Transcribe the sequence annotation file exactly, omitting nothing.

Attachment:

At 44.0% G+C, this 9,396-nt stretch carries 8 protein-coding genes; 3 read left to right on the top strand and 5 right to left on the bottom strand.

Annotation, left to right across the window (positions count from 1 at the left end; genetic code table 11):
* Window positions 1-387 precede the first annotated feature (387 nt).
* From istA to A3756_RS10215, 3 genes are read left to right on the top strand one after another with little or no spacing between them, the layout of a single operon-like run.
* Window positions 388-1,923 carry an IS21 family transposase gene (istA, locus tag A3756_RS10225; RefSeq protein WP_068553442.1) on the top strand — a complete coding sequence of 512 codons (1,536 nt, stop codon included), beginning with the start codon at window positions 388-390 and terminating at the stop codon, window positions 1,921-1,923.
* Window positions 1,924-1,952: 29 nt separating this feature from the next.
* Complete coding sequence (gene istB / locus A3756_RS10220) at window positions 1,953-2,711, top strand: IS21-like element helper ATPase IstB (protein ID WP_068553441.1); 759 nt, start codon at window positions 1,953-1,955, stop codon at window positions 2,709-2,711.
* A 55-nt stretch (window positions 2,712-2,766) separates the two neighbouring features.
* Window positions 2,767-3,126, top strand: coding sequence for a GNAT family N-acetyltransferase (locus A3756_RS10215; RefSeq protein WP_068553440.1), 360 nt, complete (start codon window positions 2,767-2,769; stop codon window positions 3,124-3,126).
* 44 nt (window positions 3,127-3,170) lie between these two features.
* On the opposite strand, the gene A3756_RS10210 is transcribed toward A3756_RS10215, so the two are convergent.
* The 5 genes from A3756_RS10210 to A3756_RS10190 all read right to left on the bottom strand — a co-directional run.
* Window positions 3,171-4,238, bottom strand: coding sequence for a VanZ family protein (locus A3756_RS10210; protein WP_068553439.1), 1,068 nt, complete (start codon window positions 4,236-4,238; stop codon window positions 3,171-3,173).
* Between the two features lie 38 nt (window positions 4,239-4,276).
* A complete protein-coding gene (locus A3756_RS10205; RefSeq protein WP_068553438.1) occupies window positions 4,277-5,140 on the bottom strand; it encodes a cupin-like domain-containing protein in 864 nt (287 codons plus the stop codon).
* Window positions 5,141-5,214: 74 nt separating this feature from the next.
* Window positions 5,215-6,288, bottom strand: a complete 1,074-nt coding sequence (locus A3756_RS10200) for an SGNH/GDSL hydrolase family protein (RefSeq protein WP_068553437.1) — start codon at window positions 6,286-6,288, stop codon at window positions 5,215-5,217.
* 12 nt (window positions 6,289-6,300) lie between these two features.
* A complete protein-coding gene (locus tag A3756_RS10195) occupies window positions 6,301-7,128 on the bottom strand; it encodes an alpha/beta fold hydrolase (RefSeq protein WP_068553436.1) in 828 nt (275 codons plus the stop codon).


At 44.0% G+C, this 9,396-nt stretch carries 8 protein-coding genes; 3 read left to right on the top strand and 5 right to left on the bottom strand.

Annotation, left to right across the window (positions count from 1 at the left end; genetic code table 11):
* Window positions 1-387 precede the first annotated feature (387 nt).
* From istA to A3756_RS10215, 3 genes are read left to right on the top strand one after another with little or no spacing between them, the layout of a single operon-like run.
* Window positions 388-1,923 carry an IS21 family transposase gene (istA, locus tag A3756_RS10225; RefSeq protein WP_068553442.1) on the top strand — a complete coding sequence of 512 codons (1,536 nt, stop codon included), beginning with the start codon at window positions 388-390 and terminating at the stop codon, window positions 1,921-1,923.
* Window positions 1,924-1,952: 29 nt separating this feature from the next.
* Complete coding sequence (gene istB / locus A3756_RS10220) at window positions 1,953-2,711, top strand: IS21-like element helper ATPase IstB (protein ID WP_068553441.1); 759 nt, start codon at window positions 1,953-1,955, stop codon at window positions 2,709-2,711.
* A 55-nt stretch (window positions 2,712-2,766) separates the two neighbouring features.
* Window positions 2,767-3,126, top strand: coding sequence for a GNAT family N-acetyltransferase (locus A3756_RS10215; RefSeq protein WP_068553440.1), 360 nt, complete (start codon window positions 2,767-2,769; stop codon window positions 3,124-3,126).
* 44 nt (window positions 3,127-3,170) lie between these two features.
* On the opposite strand, the gene A3756_RS10210 is transcribed toward A3756_RS10215, so the two are convergent.
* The 5 genes from A3756_RS10210 to A3756_RS10190 all read right to left on the bottom strand — a co-directional run.
* Window positions 3,171-4,238, bottom strand: coding sequence for a VanZ family protein (locus A3756_RS10210; protein WP_068553439.1), 1,068 nt, complete (start codon window positions 4,236-4,238; stop codon window positions 3,171-3,173).
* Between the two features lie 38 nt (window positions 4,239-4,276).
* A complete protein-coding gene (locus A3756_RS10205; RefSeq protein WP_068553438.1) occupies window positions 4,277-5,140 on the bottom strand; it encodes a cupin-like domain-containing protein in 864 nt (287 codons plus the stop codon).
* Window positions 5,141-5,214: 74 nt separating this feature from the next.
* Window positions 5,215-6,288, bottom strand: a complete 1,074-nt coding sequence (locus A3756_RS10200) for an SGNH/GDSL hydrolase family protein (RefSeq protein WP_068553437.1) — start codon at window positions 6,286-6,288, stop codon at window positions 5,215-5,217.
* 12 nt (window positions 6,289-6,300) lie between these two features.
* A complete protein-coding gene (locus tag A3756_RS10195) occupies window positions 6,301-7,128 on the bottom strand; it encodes an alpha/beta fold hydrolase (RefSeq protein WP_068553436.1) in 828 nt (275 codons plus the stop codon).